What follows is seen as a set of lines for thinking along, routes of exploration, rather than chapter headings or specific research topics (although things may end up being both of those at some stage in the future). There are various crossovers between several the elements listed. It is not intended as a description of all the thinking that can be done around topics of contemporary public art and cities, more of a personal guide for activities, readings and exploration.
My focus on contemporary public art (loosely defined) is a way of limiting things by excluding historical monuments and modernist pieces of public sculpture. The option of excluding capital cities is based on the belief that such cities are often unusual, with more in common with each other as a group of global cities than being representative of their nation’s cities. Limiting the geographical focus to north-west Europe and north America is partly based on my personal experience (and ease of travel from a base in Birmingham, UK) and partly because cities in those locations broadly share some sort of underlying culture. If opportunities arise to look at cities in other parts of the world, these will be taken.
This framework-for-thinking has already shaped activities between 2015 and 2017, and will continue to guide activities over the period 2017-2025. Outcomes will include deeper personal understandings of the relevant topics; contact across a network of key intermediaries with personal, occupational or academic interests in public art and cities; as well as various writings and presentations around key themes that emerge.
An early action is to share this framework of ideas with others, as well as scheduling visits to more cities and undertaking more studies. Cities already visited have included 10 UK and 4 US/Canada cities. Proposed visits in 2017-2025 will be to at least 30 further cities (10 UK; 10 US/Canada; 10 mainland European).
The thinking-framework being used includes:
Initial understandings of:
What counts as, and current/historical perspectives on:
Contemporary issues of cities:
Devolution; city-regions; networked cities
Landscapes; amenities; international rankings
Demographics; cultures; identities of place
Change; renewal; regeneration; sustainability
Public/ private interplays
Intelligent decision-making/ smart planning
Purposes of public art in contemporary cities:
Interplay of spaces and interventions
Really useful art; art as decoration … in purposeful city, liveable city and city as destination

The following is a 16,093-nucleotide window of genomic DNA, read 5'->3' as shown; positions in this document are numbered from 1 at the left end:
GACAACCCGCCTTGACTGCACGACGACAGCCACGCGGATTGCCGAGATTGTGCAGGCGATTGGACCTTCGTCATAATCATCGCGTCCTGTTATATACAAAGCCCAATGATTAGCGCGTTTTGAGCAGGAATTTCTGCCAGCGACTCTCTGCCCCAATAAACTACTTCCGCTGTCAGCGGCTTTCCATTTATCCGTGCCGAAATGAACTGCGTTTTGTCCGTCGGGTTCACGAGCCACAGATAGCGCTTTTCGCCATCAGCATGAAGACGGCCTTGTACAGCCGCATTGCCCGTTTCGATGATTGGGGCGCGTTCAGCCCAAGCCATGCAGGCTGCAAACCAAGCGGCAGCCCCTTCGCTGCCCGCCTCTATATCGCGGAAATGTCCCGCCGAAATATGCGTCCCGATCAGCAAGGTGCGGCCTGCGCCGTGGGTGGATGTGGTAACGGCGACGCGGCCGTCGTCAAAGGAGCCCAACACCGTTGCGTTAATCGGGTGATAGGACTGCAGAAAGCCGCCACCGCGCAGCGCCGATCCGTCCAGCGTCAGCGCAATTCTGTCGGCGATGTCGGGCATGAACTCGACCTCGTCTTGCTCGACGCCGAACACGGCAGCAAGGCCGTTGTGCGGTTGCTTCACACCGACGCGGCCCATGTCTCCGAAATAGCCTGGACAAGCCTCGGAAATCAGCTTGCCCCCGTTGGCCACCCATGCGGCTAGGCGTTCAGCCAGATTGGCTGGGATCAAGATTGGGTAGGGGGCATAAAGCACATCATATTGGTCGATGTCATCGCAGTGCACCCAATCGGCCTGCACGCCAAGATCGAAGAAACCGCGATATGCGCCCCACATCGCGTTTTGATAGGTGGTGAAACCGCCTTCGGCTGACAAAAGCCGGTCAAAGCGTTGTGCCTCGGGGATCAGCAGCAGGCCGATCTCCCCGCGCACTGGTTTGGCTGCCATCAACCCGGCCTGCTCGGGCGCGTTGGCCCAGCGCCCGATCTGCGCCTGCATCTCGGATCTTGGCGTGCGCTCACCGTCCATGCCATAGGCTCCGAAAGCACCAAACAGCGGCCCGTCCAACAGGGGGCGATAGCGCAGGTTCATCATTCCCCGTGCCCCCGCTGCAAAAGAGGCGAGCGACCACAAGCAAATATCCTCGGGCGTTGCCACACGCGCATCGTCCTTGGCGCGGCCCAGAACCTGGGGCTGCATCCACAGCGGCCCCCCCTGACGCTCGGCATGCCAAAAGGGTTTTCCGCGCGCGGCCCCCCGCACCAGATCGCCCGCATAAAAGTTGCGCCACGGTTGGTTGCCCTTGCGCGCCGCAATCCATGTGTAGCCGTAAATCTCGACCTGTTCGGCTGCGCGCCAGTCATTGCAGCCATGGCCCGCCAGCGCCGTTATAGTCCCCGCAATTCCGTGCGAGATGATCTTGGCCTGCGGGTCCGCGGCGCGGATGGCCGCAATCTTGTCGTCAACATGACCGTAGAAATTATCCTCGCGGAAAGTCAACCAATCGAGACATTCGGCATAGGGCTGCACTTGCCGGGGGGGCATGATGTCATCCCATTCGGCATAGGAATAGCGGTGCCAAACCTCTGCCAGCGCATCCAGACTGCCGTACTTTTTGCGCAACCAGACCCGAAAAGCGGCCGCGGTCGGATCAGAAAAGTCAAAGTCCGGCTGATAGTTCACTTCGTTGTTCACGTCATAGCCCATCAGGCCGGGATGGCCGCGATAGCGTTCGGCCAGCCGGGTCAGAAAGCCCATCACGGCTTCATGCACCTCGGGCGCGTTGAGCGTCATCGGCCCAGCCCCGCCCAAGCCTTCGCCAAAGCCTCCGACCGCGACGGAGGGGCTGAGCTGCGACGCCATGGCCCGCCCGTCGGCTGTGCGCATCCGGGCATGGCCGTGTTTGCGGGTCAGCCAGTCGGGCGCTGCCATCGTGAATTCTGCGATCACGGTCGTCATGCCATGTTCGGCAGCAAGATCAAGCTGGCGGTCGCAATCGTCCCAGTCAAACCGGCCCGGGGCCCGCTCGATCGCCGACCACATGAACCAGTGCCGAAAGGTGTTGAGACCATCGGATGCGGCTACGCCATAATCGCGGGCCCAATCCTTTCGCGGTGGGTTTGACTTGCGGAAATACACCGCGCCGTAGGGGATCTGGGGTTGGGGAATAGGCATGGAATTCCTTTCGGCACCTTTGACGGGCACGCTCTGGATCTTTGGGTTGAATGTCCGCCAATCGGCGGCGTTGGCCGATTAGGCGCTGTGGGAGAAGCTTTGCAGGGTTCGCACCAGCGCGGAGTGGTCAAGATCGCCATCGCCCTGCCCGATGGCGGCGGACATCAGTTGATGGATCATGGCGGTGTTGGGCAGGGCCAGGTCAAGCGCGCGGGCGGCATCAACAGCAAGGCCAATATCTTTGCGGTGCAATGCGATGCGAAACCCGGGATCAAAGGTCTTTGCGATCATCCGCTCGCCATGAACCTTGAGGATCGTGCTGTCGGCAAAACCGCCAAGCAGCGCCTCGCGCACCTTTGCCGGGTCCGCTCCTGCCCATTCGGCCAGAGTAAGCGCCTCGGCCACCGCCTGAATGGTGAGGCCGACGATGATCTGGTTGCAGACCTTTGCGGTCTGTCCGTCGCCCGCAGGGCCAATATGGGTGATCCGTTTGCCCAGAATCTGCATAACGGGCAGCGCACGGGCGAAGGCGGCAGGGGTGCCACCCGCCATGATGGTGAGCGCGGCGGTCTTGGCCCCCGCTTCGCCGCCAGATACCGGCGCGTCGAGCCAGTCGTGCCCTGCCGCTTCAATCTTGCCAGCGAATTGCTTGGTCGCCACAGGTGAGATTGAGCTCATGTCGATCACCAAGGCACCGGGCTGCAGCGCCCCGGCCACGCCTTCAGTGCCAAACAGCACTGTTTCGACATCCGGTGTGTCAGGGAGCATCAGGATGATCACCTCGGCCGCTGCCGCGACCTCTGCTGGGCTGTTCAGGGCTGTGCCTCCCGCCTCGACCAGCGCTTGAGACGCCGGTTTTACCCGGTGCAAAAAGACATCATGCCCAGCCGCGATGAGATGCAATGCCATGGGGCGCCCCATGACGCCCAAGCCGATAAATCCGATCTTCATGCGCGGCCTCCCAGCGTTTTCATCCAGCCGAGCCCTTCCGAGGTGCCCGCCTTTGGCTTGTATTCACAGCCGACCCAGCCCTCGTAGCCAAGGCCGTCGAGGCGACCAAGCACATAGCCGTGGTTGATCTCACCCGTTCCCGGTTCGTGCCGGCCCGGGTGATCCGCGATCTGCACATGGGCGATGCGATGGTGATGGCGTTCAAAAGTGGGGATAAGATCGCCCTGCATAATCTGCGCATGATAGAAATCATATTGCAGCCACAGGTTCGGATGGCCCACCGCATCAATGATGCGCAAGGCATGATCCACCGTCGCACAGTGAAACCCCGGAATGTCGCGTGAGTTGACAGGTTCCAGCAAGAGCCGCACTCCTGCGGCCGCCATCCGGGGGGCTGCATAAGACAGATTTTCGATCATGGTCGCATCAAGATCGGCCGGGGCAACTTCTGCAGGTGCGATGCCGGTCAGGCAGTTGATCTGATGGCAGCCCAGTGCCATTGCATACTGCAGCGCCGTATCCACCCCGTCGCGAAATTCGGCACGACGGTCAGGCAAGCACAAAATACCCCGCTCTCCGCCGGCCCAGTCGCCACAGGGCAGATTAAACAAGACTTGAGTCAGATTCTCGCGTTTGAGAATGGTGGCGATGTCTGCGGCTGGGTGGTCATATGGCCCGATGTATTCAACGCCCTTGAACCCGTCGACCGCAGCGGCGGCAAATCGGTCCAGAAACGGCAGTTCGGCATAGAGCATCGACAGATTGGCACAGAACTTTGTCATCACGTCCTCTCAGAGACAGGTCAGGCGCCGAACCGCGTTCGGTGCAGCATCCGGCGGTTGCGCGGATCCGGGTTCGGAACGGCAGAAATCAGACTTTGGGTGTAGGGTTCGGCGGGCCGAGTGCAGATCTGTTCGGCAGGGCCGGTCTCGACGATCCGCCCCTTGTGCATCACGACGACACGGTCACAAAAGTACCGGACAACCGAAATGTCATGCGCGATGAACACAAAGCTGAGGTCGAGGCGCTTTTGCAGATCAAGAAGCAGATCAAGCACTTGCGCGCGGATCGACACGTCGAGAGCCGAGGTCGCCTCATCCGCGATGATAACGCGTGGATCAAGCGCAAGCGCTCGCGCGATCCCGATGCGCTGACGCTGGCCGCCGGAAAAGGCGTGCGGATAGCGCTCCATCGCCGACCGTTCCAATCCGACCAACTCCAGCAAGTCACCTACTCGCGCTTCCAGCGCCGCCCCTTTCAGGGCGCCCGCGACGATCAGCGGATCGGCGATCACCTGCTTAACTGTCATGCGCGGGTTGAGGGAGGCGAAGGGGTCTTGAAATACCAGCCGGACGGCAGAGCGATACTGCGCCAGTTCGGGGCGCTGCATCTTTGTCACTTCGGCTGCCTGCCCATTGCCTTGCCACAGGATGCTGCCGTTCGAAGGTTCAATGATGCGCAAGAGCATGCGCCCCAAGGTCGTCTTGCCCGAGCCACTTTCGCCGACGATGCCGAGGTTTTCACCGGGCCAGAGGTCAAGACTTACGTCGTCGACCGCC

Legacies, statements, signature pieces of art
Community cohesion and community development
Artistic impacts; legibility and visual literacy; cultural representations, reputations and realities
Cities of culture; cultural cities
Art as respected object, art as familiarity; art as ambiguity
Art as problem-making; as opposition; as shock; art for thinking with
Who is it for (and on what basis)?
Artist ambitions and public expectations:
Different interventions, different engagements, different approaches; different financial models
Actions and objects; seen and unseen; fixed and mobile; isolated and gathered together
Artist careers; new artistic strategies and ambitions; different media/ different modes
Experimentations and evolutions
‘Career’ of neighbourhood; city trajectory
Site and location
Reputation and opinion
Permanence and transience
Curating public art
‘Career’ of a piece of public art
Decision-making … how and by whom:
Policies, priorities, practices, amendments
Collaboration and engagement
Determinations of place/ people/ organisation/ artist
Commissioning and decommissioning
Competitions and purchasing
Stock and flow
Who pays and how?
Bureaucracies and creativities
Governance, planning, funding, policies:
Economic development; placemaking; civic and community engagement
Cultural offers; cultural industries; cultural quarters
National/ Regional/ City/ Neighbourhood/ Locality
City administrations/ voluntary organisations/ business interests
Values (for money)
Public art policies, strategies and approaches
Synchronicities and diachronicities:
Maps, lists, directories
Interconnections and intersections
Local (and wider) histories of art/public art
Histories of places and peoples … national, city, community, site
Recurring operational issues:
Ownership; maintenance; security and protection
Individual responsibilities/collective overviews
Promotion, publicity and role of the media
Assessments and evaluations
Public art and .. :
Architecture; commemoration; protest; urban design, internet as place, writing, performance, vandalism, meanings, histories, freedoms.
Linkages to identity; ambiguity and uncertainty; story-making; wellbeing; significance; value/use; progress; issues of public/private; representation; meanings; histories; freedoms; consensus and controversies.
Continuing emerging puzzles and challenges:
Changing context … political, economic, social, artistic – changes in the work, in the space
Implications for cities, artists, observers, residents
Assumptions, existing scripts and narratives (re control, power, access, relationships, ethnicities, disabilities, genders, cultures)
Post financial crash/austerity; post-ideologies; post-class; post-expert; post-truth, post-fact; post-post.